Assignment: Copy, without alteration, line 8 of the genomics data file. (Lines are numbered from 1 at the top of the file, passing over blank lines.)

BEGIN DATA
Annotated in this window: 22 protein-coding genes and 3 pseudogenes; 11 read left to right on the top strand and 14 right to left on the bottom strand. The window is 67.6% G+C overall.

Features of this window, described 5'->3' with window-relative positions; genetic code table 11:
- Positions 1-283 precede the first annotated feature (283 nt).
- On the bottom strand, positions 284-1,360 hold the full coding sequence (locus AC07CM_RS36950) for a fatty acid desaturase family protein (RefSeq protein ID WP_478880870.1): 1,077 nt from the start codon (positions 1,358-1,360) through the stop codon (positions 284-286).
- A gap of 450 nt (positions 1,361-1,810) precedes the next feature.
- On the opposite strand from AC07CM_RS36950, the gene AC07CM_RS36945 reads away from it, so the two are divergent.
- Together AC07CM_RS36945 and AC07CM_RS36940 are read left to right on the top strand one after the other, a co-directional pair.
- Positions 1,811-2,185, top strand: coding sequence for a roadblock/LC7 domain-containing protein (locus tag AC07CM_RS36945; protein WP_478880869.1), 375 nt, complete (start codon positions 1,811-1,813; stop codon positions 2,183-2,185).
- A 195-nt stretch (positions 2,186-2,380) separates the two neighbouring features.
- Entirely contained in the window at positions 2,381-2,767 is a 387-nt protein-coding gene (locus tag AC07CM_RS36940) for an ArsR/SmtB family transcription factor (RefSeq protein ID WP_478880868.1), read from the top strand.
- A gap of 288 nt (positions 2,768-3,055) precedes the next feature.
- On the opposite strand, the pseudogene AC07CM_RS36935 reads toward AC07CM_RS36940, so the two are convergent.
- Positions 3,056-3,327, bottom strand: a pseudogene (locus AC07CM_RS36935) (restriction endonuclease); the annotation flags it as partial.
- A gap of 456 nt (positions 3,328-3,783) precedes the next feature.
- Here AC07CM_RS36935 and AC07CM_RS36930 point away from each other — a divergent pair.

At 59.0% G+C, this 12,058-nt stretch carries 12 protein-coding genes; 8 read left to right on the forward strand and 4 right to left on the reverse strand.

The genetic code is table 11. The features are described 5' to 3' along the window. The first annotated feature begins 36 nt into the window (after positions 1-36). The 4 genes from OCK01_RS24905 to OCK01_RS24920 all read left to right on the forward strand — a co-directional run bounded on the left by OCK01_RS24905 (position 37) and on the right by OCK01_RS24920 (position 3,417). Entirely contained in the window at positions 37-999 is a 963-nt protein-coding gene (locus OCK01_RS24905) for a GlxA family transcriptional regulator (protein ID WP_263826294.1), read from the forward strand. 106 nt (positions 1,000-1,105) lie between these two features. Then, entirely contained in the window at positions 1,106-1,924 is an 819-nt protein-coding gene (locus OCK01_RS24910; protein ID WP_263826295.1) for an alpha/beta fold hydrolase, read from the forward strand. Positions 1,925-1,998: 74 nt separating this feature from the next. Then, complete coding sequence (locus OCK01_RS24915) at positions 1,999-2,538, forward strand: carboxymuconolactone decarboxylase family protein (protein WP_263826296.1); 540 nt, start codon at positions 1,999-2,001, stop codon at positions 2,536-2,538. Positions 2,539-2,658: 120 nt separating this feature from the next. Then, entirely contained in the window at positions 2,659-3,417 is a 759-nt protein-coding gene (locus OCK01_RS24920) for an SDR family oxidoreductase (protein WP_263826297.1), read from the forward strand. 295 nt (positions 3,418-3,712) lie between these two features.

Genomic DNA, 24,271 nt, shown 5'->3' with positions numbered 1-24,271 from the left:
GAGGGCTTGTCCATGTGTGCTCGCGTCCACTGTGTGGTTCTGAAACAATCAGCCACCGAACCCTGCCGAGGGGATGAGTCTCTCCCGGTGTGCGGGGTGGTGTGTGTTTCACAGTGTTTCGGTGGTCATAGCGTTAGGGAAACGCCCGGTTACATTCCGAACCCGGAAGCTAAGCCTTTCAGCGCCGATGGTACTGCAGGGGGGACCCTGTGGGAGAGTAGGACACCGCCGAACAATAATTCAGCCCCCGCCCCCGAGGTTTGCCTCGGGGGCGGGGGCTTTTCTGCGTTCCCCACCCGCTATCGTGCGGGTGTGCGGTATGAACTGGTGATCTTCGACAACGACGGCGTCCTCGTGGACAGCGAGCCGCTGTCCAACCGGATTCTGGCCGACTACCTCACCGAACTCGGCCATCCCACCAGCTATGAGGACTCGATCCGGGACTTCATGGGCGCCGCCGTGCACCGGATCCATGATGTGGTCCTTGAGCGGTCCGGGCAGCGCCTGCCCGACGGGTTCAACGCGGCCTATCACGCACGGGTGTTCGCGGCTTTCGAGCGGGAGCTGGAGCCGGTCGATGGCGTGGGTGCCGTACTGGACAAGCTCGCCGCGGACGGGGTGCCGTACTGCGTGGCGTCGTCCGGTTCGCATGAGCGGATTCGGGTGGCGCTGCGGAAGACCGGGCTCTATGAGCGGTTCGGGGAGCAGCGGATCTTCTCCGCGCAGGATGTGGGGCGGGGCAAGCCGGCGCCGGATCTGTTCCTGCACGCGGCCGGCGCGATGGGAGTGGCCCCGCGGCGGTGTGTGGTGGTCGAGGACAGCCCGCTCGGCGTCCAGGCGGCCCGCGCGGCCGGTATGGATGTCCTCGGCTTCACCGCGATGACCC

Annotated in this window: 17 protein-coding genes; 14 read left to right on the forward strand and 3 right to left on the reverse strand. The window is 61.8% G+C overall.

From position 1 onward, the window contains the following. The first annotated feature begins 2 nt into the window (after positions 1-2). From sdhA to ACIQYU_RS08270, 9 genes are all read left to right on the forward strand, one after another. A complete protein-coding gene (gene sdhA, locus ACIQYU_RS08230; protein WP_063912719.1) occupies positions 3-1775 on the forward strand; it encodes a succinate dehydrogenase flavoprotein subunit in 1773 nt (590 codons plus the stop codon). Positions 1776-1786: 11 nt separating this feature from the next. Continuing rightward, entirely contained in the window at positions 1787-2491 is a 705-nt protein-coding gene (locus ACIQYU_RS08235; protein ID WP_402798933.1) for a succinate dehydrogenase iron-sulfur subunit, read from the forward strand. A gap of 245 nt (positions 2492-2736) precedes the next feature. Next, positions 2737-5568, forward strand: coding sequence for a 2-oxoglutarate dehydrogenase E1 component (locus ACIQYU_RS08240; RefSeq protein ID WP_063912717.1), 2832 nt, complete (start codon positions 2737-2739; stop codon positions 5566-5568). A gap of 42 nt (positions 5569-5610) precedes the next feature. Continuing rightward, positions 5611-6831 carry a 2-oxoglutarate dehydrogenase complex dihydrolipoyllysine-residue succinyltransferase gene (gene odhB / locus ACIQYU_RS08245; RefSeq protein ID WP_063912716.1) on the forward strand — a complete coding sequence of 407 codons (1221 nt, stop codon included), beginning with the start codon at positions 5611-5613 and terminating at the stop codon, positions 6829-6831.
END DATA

- Positions 1,811-2,185, top strand: coding sequence for a roadblock/LC7 domain-containing protein (locus tag AC07CM_RS36945; protein WP_478880869.1), 375 nt, complete (start codon positions 1,811-1,813; stop codon positions 2,183-2,185).